All of the “PRO” of Probiotics by Vector


In the world of nutrition, it’s often said that our bodies are merely the hosts for billions of bacteria, the majority of which live in our gut.
Don’t freak out, though. Don’t start popping penicillin because you think you have a problem.

These bacteria guys are here because they have a job to do.

I’d like to list a what the bacteria do while they’re present in your gut, but it boils down to this: they help you to process what you eat. I liken it to a city, there are citizens that have been there forever; they’re part of the culture, going about, doing their business. But then there’s the bad element. These guys do harm, break down their surroundings, and cause a degeneration in the system. Normally, the bad element is the minority.

If you’ve suffering from a lot of inflammation, or gut-related issues, your doctor might prescribe antibiotics. Taking antibiotics isn’t the same as sending in the troops who know their enemy target; their effects are more like throwing a canister of gas into a room and knowing it’ll wipe out everyone who smells it. Antibiotics can’t distinguish between good bacteria and bad bacteria. After a dose of antibiotics, your gut is left without the friendly citizens who are helping you to stay stronger.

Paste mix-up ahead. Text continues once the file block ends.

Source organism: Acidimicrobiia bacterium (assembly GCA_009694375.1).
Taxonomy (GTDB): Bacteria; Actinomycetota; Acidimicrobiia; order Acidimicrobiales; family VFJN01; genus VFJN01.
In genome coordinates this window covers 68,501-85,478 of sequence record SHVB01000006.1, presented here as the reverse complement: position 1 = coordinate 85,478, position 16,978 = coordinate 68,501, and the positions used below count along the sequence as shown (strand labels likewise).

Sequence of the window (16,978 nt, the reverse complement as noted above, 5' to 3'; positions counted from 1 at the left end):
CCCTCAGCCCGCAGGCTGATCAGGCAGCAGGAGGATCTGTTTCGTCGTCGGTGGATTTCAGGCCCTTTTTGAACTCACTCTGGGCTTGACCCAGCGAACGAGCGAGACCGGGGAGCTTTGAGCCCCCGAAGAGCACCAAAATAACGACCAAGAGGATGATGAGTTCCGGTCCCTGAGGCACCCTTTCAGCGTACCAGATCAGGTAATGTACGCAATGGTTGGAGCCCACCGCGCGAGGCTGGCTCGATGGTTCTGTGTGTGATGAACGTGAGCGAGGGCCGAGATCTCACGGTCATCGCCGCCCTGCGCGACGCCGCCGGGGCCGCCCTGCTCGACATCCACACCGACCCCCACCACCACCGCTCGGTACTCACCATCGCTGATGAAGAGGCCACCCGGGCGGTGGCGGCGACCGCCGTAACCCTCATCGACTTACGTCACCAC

So, before a dose of antibiotics, before that imbalance occurs, I recommend introducing some PRO-biotics into your system. You can think of them as strong, healthy tourists that revitalize and strengthen your community’s good systems, and then move on.

You can supply your system with probiotics through either a pill-form supplement or from eating probiotic-rich foods where good bacteria occur naturally. These are fermented, or pickled foods like yogurt, pickles, sauerkraut, kimchee, and raw milk. If you’re considering a probiotic pill, look for the words “active, live cultures.” If you think about it, you’re introducing a stronger culture into your gut’s community. They’re bringing the party with them. 🙂

Look for similar words on yogurt packages and avoid yogurts with tons of sugar in them, because the bad bacteria will feed off of the sugar, and only make matters worse.

I honestly can’t think of many store-bought pickled or canned foods that have not been boiled to death due to industry standards, thus killing off the good bacteria, so my recommendation is this: Make your own.

Here are a few recipes to get you started. Btw, Nourished Kitchen is an excellent source of reference for those who want to balance their health through good nutrition.

And as always, check out the podcasts of Underground Wellness for more information.

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